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The Basics of SharePoint Document Libraries

Document libraries are a fundamental aspect of pretty much any use of SharePoint. They act as the repository for any and all files. Even page libraries, media libraries, and the like are based on document libraries. So even if you don’t think you’re using them, you likely are. Learn all you need to know with this infographic.
Published on
November 27, 2019

Document libraries are a fundamental aspect of pretty much any use of SharePoint. They act as the repository for any and all files. Even page libraries, media libraries, and the like are based on document libraries. So even if you don’t think you’re using them, you likely are.

Libraries are a specialized type of list and man are they handy. In this post I cover a number of use cases and features that you and all of your colleagues should understand, especially because people regularly get confused on what a library is versus a folder. Click the infographic below or just keep reading.

Document libraries 101

SharePoint document libraries are like super folders. They provide a useful way to separate your files and folders to keep things clean and organized within a SharePoint site. Lots of people ask how they’re different from folders. They are different, and maybe the graphic below comparing sites and libraries to a filing cabinet will clarify any confusion.

Putting libraries to good use

Plan out how you’re going to set up and organize your libraries. Split your libraries up by project if you’re using a team site or separate them by deliverable, product, or process step in a project site. Maybe each of your team members needs one, too? There are a ton of possibilities.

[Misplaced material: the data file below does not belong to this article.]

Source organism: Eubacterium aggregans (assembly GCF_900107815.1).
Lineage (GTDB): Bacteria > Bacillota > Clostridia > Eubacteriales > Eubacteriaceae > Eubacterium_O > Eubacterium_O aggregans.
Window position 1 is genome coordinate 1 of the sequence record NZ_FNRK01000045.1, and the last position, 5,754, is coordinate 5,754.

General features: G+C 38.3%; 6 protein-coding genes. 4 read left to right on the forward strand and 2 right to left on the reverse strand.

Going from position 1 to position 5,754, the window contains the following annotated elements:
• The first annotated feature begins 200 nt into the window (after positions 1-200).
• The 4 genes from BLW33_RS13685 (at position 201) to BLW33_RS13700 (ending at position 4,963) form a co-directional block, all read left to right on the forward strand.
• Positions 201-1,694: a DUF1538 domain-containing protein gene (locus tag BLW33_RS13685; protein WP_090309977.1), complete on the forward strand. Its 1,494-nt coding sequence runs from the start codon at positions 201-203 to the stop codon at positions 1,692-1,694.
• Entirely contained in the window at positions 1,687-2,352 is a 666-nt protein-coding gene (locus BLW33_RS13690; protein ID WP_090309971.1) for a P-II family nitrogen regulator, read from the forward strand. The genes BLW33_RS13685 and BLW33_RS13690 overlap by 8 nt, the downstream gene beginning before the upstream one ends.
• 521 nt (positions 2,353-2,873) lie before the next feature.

You can create pretty much as many libraries as you’d like in a site. Each library can hold up to 30 million files, but beware of the 5,000 item view threshold. (Google it for more details.) In SharePoint 2013, your size limit is 2 GB per file; in SharePoint 2016, it's 15 GB; and Online, it’s 100 GB.

Just be smart about how you use them and why you need them.Don’t make ad hoc libraries. Use them to stay organized and avoid process creep.


Doc libraries come with a ton of features. Below is a sampling of a few that will provide the most benefit to you.

Getting things done

When in doubt, check the ribbon. The ribbon offers lots of functions that let you change how you work with files, how your files are displayed, and how you interact with the library itself. The ellipses to the right of a file name provides similar functionalities. The buttons that are available will depend on your permissions. Site Owners get more buttons(but also more responsibility).

Permissions and access

Document libraries inherit the permissions from the site they live in, so when you create a library, the same people who can access the site can also access the library and its contents. This is called inherited permissions.

Libraries can have their own permissions, though. You can break inheritance, meaning only certain people have access to a library in a site. You or the Site Owner chose who gets access. The access list can be completely different from that of the parent site.

Folders, sub-folders, and files can also have their own individual permissions. This is called object-level permissions. Although it’s tempting to use special permissions for each library, folder, and even file, permissions get extremely complicated very quickly. It’s better to keep permissions the same within a library than falling into the trap of ad hoc permissions on files and folders. Learn more about permissions best practices here.

Version history

Version history is one of SharePoint’s best features. It automatically keeps a running track of all changes made to any files in your library. Version history does a lot, such as: